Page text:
Epiphanies, like feeling the presence of God, food in your belly, or Oprah, come and go. The exact moment that you feel it, you are transcendent, looking above it all. And then just as quickly the lights dim and the burnt edges of the moment fade as quickly as an UNDO on a horrible photoshop action. Reality is restored. But you hold on to that epiphany, that brush with the divine (I suppose this could apply to God or Oprah), that feeling of fullness for as long as you can, to keep in the coffers for the darkness that's to come.
Sadly, so many of my epiphanies come in the most embarrassing of ways.
If you've been following my blog since my bravejournal days, you know that I went through this phase with LOST. Where, living in a studio apartment on the other side of the country, those characters were my closest friends, and we had this one extraordinary thing in common: we were forced to examine the question- if you have lost everything that used to define you, who are you?
At the time that LOST ended, I had been engaged a month, and it all felt so fitting. They were no longer lost, and neither was I. That was such an easy thing to wrap into a box, and tie with a ribbon.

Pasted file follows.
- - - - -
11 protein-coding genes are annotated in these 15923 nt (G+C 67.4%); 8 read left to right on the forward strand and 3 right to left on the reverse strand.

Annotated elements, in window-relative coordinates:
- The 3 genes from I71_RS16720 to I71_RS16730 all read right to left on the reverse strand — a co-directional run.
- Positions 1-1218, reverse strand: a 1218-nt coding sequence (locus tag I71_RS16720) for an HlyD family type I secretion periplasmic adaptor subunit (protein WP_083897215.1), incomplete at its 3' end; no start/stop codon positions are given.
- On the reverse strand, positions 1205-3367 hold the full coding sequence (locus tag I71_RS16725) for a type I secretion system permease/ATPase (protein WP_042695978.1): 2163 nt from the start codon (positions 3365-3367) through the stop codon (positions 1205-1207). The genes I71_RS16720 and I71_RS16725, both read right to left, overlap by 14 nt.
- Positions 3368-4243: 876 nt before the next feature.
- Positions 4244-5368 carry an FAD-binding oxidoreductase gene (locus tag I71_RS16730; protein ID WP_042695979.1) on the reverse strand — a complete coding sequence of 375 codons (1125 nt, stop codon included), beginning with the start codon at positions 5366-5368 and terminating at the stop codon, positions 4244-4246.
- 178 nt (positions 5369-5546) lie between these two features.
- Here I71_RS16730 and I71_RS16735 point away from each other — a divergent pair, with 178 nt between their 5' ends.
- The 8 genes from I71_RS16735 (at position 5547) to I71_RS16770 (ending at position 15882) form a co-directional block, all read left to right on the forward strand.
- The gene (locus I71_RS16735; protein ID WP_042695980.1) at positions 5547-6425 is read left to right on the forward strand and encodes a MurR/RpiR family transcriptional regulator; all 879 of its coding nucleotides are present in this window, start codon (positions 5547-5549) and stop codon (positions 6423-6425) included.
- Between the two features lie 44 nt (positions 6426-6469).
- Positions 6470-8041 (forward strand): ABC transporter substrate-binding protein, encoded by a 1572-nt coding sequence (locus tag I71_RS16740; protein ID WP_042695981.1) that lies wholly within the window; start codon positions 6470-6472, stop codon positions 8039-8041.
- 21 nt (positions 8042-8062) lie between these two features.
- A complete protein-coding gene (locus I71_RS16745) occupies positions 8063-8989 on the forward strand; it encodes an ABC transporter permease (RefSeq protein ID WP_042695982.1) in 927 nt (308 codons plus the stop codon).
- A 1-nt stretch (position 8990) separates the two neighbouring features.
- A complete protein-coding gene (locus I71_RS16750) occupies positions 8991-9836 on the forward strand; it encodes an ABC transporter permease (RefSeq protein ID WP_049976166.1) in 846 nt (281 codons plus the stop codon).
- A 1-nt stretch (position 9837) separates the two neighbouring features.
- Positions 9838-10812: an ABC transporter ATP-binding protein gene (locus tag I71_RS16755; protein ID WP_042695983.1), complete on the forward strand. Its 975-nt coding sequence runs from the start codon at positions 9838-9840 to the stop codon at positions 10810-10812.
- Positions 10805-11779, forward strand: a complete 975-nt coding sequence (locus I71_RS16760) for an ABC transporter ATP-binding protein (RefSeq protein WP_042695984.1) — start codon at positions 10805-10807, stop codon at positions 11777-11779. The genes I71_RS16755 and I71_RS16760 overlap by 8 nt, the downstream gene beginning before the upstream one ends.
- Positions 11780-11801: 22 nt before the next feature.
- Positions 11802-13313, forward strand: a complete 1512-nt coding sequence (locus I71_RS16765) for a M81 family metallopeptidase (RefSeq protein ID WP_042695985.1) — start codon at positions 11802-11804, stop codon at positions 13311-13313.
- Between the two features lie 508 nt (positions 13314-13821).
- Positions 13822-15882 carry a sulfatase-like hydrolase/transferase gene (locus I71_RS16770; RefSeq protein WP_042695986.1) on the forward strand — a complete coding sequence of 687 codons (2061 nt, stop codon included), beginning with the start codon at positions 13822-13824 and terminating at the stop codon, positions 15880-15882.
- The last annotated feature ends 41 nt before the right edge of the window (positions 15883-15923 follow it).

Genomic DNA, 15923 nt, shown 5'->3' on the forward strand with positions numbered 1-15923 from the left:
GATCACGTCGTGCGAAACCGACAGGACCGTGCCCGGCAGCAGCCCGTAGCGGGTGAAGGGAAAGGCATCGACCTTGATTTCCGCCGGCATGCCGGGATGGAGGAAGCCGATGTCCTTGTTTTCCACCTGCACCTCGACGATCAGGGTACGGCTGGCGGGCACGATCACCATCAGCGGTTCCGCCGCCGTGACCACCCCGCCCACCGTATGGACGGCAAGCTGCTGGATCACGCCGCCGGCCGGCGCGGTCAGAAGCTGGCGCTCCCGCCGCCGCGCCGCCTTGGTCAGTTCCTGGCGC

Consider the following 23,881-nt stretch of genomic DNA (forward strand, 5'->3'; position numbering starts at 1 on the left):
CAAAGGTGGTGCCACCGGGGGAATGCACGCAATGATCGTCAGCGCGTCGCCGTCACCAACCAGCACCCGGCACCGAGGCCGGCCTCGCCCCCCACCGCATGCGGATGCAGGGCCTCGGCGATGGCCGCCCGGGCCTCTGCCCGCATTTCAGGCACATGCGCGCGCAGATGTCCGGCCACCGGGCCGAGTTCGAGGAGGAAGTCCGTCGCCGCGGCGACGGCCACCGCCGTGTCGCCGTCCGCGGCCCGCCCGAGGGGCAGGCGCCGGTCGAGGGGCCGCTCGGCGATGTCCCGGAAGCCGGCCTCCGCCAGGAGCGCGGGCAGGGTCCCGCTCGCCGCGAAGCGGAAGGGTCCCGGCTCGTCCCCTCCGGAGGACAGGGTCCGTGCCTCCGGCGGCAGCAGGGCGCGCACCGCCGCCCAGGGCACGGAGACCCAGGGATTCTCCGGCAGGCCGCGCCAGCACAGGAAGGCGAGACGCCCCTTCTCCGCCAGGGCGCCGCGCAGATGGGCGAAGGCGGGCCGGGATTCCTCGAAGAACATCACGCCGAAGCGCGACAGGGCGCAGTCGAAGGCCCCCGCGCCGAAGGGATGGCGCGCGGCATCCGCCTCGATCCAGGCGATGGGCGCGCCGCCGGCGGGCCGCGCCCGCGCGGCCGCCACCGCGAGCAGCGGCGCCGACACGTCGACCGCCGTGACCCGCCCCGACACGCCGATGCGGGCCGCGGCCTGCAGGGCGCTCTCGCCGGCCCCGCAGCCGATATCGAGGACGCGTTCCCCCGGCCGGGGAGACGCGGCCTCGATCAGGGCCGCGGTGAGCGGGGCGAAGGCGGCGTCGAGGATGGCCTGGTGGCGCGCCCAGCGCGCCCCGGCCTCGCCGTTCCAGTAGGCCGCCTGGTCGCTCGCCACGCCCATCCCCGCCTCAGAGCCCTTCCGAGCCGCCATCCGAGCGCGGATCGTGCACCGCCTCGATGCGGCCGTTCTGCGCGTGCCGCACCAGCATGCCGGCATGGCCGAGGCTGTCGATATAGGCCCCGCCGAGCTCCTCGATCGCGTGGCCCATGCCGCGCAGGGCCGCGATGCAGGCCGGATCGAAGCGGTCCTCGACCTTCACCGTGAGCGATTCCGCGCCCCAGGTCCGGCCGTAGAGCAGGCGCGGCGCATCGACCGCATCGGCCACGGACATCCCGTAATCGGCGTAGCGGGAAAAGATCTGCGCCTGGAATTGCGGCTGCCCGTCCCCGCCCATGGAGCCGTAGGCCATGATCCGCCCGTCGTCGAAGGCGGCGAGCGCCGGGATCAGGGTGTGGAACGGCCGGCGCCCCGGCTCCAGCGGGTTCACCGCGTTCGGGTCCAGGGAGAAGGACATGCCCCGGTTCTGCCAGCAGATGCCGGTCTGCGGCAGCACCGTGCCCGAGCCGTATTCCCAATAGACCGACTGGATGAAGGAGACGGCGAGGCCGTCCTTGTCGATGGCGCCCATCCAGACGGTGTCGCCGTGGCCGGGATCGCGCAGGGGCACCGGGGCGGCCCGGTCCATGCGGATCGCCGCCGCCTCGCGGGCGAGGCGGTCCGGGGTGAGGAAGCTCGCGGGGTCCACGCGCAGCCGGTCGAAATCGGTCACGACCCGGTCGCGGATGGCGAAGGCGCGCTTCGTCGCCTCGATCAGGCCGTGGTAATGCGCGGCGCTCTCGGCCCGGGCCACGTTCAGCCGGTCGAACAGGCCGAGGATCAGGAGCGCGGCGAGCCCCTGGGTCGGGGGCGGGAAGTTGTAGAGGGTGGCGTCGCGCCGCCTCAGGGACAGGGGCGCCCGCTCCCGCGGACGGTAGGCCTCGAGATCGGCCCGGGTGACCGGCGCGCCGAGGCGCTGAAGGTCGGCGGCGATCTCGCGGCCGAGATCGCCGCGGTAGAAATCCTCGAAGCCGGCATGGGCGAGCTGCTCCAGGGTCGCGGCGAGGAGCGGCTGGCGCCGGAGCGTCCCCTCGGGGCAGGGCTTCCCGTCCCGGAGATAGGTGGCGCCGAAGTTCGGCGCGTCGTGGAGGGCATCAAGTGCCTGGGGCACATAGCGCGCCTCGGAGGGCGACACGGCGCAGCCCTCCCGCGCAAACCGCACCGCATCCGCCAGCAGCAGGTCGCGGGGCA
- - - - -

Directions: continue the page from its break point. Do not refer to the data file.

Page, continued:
booooo boxes. John Locke could have told you that.
In fact, many times in the past year I have felt lost. Or perhaps, more accurately, I felt like an immigrant with a very poor map. I had journeyed into the well established Land of Marriage, Mortgage, and Long Term Employment, and I'm still learning the language, or rather, I'm still speaking some hybrid pidgin. (oh how I love a good pidgin language.)
Getting off the bus this morning at my office, at the sunrise hour of 7:27, I slid past a man watching the final scene of LOST on his smartphone. I left the bus as they boarded the plane. My heart actually started pounding. I felt a flood of emotions not necessarily related to the show, but triggered by it. Of being alone, of asking questions of myself, of being engaged. I remembered the life lessons of the past 4 years in a single instant.
In my frustrations of learning how to navigate permanence, loss of friends, gaining of family, questions about what I am really doing with my life, I threw myself against a door and it opened. I remembered why I was here. and the here is pointless. Who is everything.